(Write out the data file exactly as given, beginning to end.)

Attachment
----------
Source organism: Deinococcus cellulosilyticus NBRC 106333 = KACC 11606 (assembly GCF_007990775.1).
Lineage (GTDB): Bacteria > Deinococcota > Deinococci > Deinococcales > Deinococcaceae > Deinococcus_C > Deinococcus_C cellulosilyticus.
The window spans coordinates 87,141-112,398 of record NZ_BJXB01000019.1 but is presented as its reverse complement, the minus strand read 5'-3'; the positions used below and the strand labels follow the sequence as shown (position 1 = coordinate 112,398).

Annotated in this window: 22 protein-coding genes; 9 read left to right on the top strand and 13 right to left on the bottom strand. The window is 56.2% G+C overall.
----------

Source organism: Deinococcus cellulosilyticus NBRC 106333 = KACC 11606 (assembly GCF_007990775.1).
Lineage (GTDB): Bacteria > Deinococcota > Deinococci > Deinococcales > Deinococcaceae > Deinococcus_C > Deinococcus_C cellulosilyticus.
The window spans coordinates 87,141-112,398 of record NZ_BJXB01000019.1 but is presented as its reverse complement, the minus strand read 5'-3'; the positions used below and the strand labels follow the sequence as shown (position 1 = coordinate 112,398).

Annotated in this window: 22 protein-coding genes; 9 read left to right on the top strand and 13 right to left on the bottom strand. The window is 56.2% G+C overall.